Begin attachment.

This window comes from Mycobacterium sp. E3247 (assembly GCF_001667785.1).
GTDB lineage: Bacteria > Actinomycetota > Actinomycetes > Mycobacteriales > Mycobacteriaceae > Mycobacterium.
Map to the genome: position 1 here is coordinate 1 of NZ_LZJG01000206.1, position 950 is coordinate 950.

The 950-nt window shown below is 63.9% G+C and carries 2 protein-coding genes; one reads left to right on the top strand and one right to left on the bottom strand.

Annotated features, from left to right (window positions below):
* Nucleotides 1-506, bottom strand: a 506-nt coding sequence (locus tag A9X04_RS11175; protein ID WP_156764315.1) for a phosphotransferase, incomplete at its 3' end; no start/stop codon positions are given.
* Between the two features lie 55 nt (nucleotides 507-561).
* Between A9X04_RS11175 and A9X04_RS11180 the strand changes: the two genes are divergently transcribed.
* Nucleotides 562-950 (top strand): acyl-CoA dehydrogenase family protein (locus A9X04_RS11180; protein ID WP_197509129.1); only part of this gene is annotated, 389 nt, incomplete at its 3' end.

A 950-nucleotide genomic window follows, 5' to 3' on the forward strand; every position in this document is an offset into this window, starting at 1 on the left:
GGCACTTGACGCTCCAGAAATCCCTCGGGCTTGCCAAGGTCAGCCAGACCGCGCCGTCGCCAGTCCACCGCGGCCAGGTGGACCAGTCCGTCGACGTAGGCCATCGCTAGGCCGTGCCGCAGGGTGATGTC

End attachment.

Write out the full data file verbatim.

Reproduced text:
This window comes from Mycobacterium sp. E3247 (assembly GCF_001667785.1).
GTDB lineage: Bacteria > Actinomycetota > Actinomycetes > Mycobacteriales > Mycobacteriaceae > Mycobacterium.
Map to the genome: position 1 here is coordinate 1 of NZ_LZJG01000206.1, position 950 is coordinate 950.

The 950-nt window shown below is 63.9% G+C and carries 2 protein-coding genes; one reads left to right on the top strand and one right to left on the bottom strand.

Annotated features, from left to right (window positions below):
* Nucleotides 1-506, bottom strand: a 506-nt coding sequence (locus tag A9X04_RS11175; protein ID WP_156764315.1) for a phosphotransferase, incomplete at its 3' end; no start/stop codon positions are given.
* Between the two features lie 55 nt (nucleotides 507-561).
* Between A9X04_RS11175 and A9X04_RS11180 the strand changes: the two genes are divergently transcribed.
* Nucleotides 562-950 (top strand): acyl-CoA dehydrogenase family protein (locus A9X04_RS11180; protein ID WP_197509129.1); only part of this gene is annotated, 389 nt, incomplete at its 3' end.

A 950-nucleotide genomic window follows, 5' to 3' on the forward strand; every position in this document is an offset into this window, starting at 1 on the left:
GGCACTTGACGCTCCAGAAATCCCTCGGGCTTGCCAAGGTCAGCCAGACCGCGCCGTCGCCAGTCCACCGCGGCCAGGTGGACCAGTCCGTCGACGTAGGCCATCGCTAGGCCGTGCCGCAGGGTGATGTC